Becoming Open, Staying That Way

The current winners in the new economy, ranging from venture capitalists to app designers, keep their networks diverse. One of their objectives is to continuing developing fresh kinds of contacts. The taxi driver in Moscow might have the most useful insight on oil futures. Yes, this requires an investment in engaging. Attention has to be shifted from the work on the desk. But the alternative – rigid networking – puts you at a professional disadvantage. Smart players are starting those conversations. 

 

Written by Lisa Rangel, Executive Resume Writer

If you are interested in working with Lisa Rangel, an accomplished executive resume writer, social media profile writer and job search consultant, to achieve social media exposure and interviews you want, sign up for an exploratory call now and learn about the Chameleon Resumes services that can help you land your next role.

Tags: Social Media, Job Search, Networking

Being Forced Out of Your Executive Job? 8 Things to Do Right Now

Posted by Daniel Sullivan on Tue, Sep 08, 2015 @ 11:00 AM

Being Forced Out: 8 Ways to manage a crisis

You may sense that you are being forced to quit—see the signs below that it is happening to you. Or your superiors might already have told you they want your resignation. You probably are unhinged. The good news is that there are 8 things you can do right now to manage the situation. Those best practices will reduce or even prevent damage to your career and give you a competitive advantage in what you choose next.

Signs you are being forced out

The employer’s objective is to have you quit. Therefore, the signals that you should do that tend to be obvious. Here are the common ones:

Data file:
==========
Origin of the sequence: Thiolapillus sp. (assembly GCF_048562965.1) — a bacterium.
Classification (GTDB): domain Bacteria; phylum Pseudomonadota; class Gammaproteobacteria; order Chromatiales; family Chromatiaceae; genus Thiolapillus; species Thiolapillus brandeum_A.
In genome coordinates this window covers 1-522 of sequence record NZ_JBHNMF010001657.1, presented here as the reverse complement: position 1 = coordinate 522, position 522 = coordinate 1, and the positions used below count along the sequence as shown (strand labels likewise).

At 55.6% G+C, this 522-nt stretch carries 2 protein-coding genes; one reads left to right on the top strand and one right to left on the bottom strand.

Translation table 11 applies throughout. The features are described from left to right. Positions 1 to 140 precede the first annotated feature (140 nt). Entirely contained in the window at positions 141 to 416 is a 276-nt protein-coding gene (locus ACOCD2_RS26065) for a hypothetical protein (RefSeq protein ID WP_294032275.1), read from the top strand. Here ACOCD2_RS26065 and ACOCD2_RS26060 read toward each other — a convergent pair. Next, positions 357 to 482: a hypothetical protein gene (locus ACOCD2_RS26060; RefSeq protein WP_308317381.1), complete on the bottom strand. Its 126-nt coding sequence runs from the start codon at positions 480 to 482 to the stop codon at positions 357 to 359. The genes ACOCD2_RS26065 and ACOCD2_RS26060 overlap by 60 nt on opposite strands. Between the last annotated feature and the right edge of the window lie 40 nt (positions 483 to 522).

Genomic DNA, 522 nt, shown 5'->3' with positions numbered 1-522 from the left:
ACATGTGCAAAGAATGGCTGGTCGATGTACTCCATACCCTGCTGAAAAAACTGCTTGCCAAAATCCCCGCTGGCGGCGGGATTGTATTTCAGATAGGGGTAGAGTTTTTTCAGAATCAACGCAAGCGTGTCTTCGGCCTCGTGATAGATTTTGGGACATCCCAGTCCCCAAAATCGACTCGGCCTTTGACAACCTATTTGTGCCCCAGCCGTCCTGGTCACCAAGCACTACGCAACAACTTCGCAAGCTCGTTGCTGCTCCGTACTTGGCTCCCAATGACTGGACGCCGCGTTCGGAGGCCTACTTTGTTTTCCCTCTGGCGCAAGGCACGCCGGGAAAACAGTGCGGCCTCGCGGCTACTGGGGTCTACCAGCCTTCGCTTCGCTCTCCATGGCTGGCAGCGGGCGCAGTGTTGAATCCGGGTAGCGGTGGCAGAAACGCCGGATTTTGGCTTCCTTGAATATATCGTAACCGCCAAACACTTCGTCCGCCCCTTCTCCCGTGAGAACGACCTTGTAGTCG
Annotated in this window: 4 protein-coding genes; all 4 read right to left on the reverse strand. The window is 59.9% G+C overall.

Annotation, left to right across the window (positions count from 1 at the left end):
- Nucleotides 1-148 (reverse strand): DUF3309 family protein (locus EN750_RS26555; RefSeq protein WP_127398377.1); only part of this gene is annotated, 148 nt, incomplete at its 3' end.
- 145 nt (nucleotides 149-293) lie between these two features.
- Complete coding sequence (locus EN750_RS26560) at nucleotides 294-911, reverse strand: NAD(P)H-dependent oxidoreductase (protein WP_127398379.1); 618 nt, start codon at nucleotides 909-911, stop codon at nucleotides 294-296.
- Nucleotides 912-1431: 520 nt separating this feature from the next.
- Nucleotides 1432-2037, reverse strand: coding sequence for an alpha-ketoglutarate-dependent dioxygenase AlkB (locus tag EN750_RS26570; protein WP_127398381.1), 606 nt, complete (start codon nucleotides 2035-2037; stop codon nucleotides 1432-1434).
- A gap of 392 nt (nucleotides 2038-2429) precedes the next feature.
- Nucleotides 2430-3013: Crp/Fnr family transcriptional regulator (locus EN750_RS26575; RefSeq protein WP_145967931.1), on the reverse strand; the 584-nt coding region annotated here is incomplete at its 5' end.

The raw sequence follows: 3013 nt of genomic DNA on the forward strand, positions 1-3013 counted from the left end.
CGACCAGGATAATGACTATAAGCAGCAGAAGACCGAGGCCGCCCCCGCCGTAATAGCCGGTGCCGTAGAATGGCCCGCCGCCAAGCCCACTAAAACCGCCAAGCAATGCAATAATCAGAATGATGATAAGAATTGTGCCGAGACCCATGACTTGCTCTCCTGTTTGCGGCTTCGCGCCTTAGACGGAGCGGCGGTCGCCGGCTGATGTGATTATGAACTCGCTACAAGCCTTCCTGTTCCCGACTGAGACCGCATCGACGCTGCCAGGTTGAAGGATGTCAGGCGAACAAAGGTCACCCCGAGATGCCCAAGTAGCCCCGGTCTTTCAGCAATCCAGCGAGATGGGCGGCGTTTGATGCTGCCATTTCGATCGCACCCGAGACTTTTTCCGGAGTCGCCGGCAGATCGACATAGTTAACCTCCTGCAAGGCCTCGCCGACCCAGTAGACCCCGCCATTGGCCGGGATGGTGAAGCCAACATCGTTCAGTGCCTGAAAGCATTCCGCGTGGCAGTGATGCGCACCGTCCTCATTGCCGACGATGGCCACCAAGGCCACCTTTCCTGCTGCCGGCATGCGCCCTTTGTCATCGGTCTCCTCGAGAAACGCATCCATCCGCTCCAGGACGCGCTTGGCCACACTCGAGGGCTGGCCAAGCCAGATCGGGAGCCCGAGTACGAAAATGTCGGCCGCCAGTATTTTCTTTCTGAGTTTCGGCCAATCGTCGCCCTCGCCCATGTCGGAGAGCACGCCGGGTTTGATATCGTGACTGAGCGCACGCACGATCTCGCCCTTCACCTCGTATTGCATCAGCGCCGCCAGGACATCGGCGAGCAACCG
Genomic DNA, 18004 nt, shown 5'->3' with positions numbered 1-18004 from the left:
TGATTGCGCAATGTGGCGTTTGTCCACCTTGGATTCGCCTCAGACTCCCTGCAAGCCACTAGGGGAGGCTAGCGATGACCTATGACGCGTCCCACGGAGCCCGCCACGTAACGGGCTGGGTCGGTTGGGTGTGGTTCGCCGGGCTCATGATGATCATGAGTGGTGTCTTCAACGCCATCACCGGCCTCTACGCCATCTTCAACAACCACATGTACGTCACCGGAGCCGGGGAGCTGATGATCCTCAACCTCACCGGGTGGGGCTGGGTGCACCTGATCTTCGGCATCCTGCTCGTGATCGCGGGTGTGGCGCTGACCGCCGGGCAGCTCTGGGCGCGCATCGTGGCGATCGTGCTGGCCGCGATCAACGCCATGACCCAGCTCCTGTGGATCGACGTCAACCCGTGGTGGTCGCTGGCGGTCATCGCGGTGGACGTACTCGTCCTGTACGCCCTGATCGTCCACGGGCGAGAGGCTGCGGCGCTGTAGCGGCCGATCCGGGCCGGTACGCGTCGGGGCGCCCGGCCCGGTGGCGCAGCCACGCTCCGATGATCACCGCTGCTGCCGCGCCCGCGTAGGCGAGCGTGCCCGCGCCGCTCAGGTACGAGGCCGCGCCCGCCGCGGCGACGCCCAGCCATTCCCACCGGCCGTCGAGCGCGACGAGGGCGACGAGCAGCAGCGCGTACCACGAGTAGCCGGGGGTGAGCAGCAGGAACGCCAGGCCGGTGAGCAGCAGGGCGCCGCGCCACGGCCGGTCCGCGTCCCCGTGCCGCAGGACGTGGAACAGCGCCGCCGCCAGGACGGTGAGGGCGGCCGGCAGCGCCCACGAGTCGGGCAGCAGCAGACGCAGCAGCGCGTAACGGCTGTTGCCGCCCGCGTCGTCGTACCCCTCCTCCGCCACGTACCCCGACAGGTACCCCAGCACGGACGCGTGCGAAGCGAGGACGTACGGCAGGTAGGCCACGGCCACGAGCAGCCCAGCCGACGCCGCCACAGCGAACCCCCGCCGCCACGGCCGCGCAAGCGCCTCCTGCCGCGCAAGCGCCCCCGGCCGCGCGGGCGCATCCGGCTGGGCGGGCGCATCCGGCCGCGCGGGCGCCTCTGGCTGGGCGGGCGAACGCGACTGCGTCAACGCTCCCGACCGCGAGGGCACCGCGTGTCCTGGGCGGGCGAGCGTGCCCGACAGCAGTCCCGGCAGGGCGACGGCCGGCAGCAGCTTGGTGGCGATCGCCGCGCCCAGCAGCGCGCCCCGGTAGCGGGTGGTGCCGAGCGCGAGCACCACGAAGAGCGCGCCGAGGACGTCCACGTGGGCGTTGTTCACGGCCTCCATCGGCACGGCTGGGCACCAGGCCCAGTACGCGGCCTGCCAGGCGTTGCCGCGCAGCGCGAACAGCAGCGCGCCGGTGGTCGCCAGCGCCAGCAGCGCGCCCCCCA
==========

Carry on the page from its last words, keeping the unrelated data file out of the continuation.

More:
• You are left out of the communications loop. For example, you don’t receive emails about the meetings in the conference room for the product launch. Colleagues don’t return your calls.
  • If you are still attending meetings you are treated with disrespect. That can take any number of forms, ranging from ignoring your comments to showering you with hostility. The objective is public humiliation.
  • Your workload is reduced or increased significantly. Sales representatives might be given impossible quotas.
  • Your relationship with superiors changes. Instead of praise, you receive constant criticism. Likely they are documenting that alleged poor performance. That can be leveraged to nudge you out if you are reluctant to leave.
  • Colleagues and subordinates distance themselves.
  • Your superiors actually ask that you consider resigning or else they will fire you. As they wait for your answer, all your work may be taken away.

The 8 ways to manage the crisis

1. Find out your legal standing

As books such as “Fired, Laid-Off Or Forced Out! explain, there are many myths about employees’ rights. The reality is that in most states, the private sector can terminate employment at will. The exceptions are if you in a protected class such as disabled or aging, a member of a union or if the terms and conditions are covered by a formal agreement. When in doubt, consult with an employment lawyer. Do that before you say or do anything, especially if you are considering taking legal action.

2. Decide if you want to try to keep your job or even buy yourself more time

If so, initiate a conversation with superiors about the reasons they want you to leave. At the outset, state you are willing and eager to follow their recommendations on corrective action to align your performance with what is needed. This move may save your job. If not, it could extend the time you are collecting a salary and using benefits while you search for another job.